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An "affectionate, touchingly empathetic" (Janet Maslin, The New York Times) look at old age in America today Welcome to Canterbury Tower , an apartment building in Florida, where the residents are busy with friendships, love, sex, money, and gossip-and the average age is eightysix. Journalist Dudley Clendinen's mother moved to Canterbury in 1994, planning-like most the inhabitants-to spend her final years there. But life was not over yet for the feisty southern matron. There, she and her eccentric new friends lived out a soap opera of dignity, nerve, and humor otherwise known as the New Old Age. A Place Called Canterbury is both a journalist's account of the last years of the Greatest Generation and a son's rueful memoir of his mother. Entertaining and unsparing, it is essential reading for anyone with aging parents, and those wondering what their own old age might look like.
With a New Preface Written in 2016 by Adam Nagourney This is the definitive account of the last great struggle for equal rights in the twentieth century. From the birth of the modern gay rights movement in 1969, at the Stonewall riots in New York, through 1988, when the gay rights movement was eclipsed by the more urgent demands of AIDS activists, this is the remarkable and until now untold story of how a largely invisible population of men and women banded together to create their place in America’s culture and government. Told through the voices of gay activists and their opponents, filled with dozens of colorful characters, Out for Good traces the emergence of gay rights movements in cities across the country and their transformation into a national force that changed the face of America forever. Out for Good is the unforgettable chronicle of an important—and nearly lost—chapter in American history.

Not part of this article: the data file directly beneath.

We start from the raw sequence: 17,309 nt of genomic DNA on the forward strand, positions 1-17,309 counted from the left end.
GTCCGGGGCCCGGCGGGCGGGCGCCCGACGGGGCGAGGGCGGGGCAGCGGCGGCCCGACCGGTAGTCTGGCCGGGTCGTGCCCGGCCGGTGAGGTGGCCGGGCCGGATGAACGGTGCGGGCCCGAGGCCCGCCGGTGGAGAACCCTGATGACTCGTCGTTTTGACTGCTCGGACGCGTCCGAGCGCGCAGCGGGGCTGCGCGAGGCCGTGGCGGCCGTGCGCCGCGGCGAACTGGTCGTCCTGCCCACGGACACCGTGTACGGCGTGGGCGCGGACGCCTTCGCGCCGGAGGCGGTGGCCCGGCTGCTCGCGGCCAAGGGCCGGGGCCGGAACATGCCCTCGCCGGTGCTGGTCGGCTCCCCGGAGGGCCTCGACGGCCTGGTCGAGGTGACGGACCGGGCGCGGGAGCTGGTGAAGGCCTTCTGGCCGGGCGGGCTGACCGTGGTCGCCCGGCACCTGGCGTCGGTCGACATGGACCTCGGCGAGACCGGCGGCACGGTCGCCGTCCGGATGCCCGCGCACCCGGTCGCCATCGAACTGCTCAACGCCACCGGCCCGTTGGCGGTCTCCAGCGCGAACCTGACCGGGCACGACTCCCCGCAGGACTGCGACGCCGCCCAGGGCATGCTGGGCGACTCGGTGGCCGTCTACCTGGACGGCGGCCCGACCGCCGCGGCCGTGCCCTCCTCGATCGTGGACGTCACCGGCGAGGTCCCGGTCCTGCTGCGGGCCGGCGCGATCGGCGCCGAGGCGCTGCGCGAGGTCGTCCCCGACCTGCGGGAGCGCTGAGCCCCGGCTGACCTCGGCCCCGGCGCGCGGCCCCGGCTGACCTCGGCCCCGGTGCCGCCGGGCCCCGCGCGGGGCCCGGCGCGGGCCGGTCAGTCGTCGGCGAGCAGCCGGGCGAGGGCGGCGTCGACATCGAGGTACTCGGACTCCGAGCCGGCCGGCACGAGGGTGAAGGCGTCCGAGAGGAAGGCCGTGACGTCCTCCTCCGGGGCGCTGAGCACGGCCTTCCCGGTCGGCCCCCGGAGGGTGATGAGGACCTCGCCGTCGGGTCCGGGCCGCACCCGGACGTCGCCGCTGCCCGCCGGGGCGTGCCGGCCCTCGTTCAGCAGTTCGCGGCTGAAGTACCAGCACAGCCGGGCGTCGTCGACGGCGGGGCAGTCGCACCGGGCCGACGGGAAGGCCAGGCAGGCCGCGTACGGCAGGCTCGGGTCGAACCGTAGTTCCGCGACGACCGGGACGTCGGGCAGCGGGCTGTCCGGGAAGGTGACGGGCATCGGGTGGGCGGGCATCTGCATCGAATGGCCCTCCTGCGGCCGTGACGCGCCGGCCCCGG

Vanity Fair columnist Michael Kinsley escorts his fellow Boomers through the door marked "Exit." The notorious baby boomers—the largest age cohort in history—are approaching the end and starting to plan their final moves in the game of life. Now they are asking: What was that all about? Was it about acquiring things or changing the world? Was it about keeping all your marbles? Or is the only thing that counts after you’re gone the reputation you leave behind? In this series of essays, Michael Kinsley uses his own battle with Parkinson’s disease to unearth answers to questions we are all at some time forced to confront. “Sometimes,” he writes, “I feel like a scout from my generation, sent out ahead to experience in my fifties what even the healthiest Boomers are going to experience in their sixties, seventies, or eighties.” This surprisingly cheerful book is at once a fresh assessment of a generation and a frequently funny account of one man’s journey toward the finish line. “The least misfortune can do to make up for itself is to be interesting,” he writes. “Parkinson’s disease has fulfilled that obligation.” — New York Times Gift Guide — TIME Magazine "Best Books of 2016 So Far" selection
An engaging portrait of life in America's growing number of gated retirement communities offers a firsthand analysis of a major trend in American society as growing numbers of baby boomers retire, examines the peculiarities of living in these senior utopias, and assesses the social, cultural, and family implications of this increasingly popular phenomenon.
Boccaccio's Decameron recasts the storytelling heritage of the ancient and medieval worlds into perennial forms that inspired writers from Chaucer and Shakespeare down to our own day.
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